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Questioning is encouraged

Contemporary American Theater Festival launches month of plays with issues

Contemporary American Theater Festival launches month of plays with issues

July 05, 2007|By MEG H. PARTINGTON

SHEPHERDSTOWN, W.Va. - "Can art change the world? That's the question."

That's one of many questions raised by plays at this year's Contemporary American Theater Festival, according to Ed Herendeen, CATF producing director. He sees that as modern theater's purpose - to ask more questions than it answers.

"What makes Americans happy?"

Herendeen said that is the overarching question in "The Pursuit of Happiness" by Richard Dresser, the second installment in his "Happiness" trilogy. The first part, "Augusta," premiered at the CATF last year, and the third, "A View of the Harbor," will be read during this year's festival and produced in Shepherdstown next year.

"What do we do with sexual offenders? Do they have civil rights?"

The world premiere of Lee Blessing's "Lonesome Hollow" brings up these inquiries in a production Herendeen said will "ride a real slippery slope."

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"What are any of us but a collection of stories?"

Jason Grote's "1001" addresses this question in a tale that flows between medieval Persia and post-9/11 Manhattan.

"My Name is Rachel Corrie," a compilation of writings from its namesake's diaries, e-mails, journals and letters sent home to her family in Washington state, raises countless questions about the turbulent Israeli-Palestinian relationship and the role others play in its resolution.

The CATF, in its 17th season, began on Independence Day with pay-what-you-can previews of "1001" and "Lonesome Hollow," and continues through Sunday, July 29. Boasting more than 60 new plays since its 1991 inception, more than one-third of which were world premieres, the festival is all about newness and now.

"My Name is Rachel Corrie" marks the first time the CATF has produced a play involving a writer who is dead. Corrie was killed March 16, 2003, in Gaza by a bulldozer that she was trying to block from demolishing the home of a Palestinian. Corrie's family made her writings available to actor-director Alan Rickman - who had roles in the movies "Harry Potter and the Chamber of Secrets," "Die Hard" and "Sense and Sensibility," among others - and journalist Katharine Viner for adaptation into a play.

The play marks another first for Herendeen: the first time he has received reams of letters protesting a play's production in Shepherdstown before it was staged. He holds a stack of hundreds of pages, writings sent via the U.S. Postal Service and e-mail, bound together with a rubber band, saying he typically gets letters of protest after people have watched a play on one of the CATF stages. His decision to include "Rachel Corrie" on the roster for this year's festival caused one patron to revoke a $100,000 pledge; Herendeen estimated it will cost the CATF up to $50,000 in other contributions, too.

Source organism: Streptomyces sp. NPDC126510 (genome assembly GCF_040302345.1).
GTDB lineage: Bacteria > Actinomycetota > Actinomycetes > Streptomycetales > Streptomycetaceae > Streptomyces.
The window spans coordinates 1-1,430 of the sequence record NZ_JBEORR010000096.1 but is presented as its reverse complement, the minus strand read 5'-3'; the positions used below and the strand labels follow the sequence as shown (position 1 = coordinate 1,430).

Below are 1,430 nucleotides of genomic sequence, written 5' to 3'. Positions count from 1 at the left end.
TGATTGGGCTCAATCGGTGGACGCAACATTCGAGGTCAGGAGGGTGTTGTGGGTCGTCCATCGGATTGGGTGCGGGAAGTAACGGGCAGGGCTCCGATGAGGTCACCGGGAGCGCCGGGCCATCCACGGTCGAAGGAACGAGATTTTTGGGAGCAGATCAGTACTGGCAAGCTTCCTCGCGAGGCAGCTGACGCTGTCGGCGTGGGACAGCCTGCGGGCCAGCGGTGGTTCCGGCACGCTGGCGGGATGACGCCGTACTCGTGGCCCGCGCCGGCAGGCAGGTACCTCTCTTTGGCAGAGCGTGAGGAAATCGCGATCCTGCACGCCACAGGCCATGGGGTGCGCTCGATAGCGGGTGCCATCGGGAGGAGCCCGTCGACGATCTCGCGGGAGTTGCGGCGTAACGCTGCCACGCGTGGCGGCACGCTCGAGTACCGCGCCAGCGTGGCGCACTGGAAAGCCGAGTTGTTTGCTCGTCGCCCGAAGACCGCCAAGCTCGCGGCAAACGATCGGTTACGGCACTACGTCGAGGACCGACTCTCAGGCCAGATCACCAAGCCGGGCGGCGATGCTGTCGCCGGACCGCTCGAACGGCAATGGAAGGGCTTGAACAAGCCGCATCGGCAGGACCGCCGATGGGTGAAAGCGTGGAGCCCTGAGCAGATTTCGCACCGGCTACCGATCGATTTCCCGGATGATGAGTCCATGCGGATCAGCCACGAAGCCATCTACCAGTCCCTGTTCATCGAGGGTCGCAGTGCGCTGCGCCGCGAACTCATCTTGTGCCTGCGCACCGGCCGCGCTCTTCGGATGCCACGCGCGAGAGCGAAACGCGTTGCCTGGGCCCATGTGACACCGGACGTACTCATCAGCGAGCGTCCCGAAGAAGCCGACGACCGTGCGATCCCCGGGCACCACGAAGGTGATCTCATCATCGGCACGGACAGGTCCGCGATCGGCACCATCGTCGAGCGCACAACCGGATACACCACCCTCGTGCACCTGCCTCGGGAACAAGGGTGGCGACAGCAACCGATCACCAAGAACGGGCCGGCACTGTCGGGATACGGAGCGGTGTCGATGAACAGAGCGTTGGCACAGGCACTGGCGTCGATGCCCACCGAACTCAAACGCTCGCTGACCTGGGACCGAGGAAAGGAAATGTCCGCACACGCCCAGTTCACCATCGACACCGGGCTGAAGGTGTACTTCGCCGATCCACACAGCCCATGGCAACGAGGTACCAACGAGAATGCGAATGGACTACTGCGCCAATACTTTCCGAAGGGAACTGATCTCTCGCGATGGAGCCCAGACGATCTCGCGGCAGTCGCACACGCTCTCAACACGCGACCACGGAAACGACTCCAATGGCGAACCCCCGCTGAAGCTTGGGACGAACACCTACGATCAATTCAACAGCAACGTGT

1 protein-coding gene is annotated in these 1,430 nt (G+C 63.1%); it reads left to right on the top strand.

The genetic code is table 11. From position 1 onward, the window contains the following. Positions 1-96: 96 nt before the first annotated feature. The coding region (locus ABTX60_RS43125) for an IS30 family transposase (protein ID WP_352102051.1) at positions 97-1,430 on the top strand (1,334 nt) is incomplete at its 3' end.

Controversy and conversation

"Rachel Corrie" debuted in London in 2005 and was scheduled to open in March 2006 at the New York Theatre Workshop, but it was pulled, with the powers that be there citing the unsettled political climate at the time as the reason for its cancellation.

"It's been hijacked by people with political agendas," Herendeen said.

The play was eventually produced in the U.S. at the Minetta Lane Theatre in New York in October 2006.

Herendeen doesn't consider the play anti-Israel or pro-Palestine, but rather views it as a vehicle through which a woman who was politically curious and passionately committed to her cause can express herself.

"This producing director is not afraid to deal with issues, controversial issues, that might make people uncomfortable," Herendeen said. "I do plays that I'm compelled to produce, ones that hit me in the gut."

While he supports entertainment just for entertainment's sake - sometimes even he needs to let his mind relax after reading heavy scripts - as an artist, he feels the need to spark conversations and to help change the world, motivations that linger from his idealistic college days.

It's all about relationships

In addition to its focus on all things contemporary, the CATF also is about relationships - bonds between playwrights and producers, playwrights and actors, and the complicated ties that bind the characters in each of the plays.

"We're a playwright-inspired theater," Herendeen said. "We've sort of given birth to new voices."

Having the playwrights on hand during some of the rehearsals offers actors and actresses the opportunity to address their questions directly to the creative mind whose lines they are speaking.

"We don't have to interpret what Shakespeare said anymore," Herendeen said, because the playwright is in the room.

Two of the playwrights whose works are being staged this summer have developed ties with the CATF through past productions.

In addition to "Augusta," Dresser's "Below the Belt," "Gun-Shy," "Something in the Air" and "Rounding Third" have come to life on Shepherd's stages.

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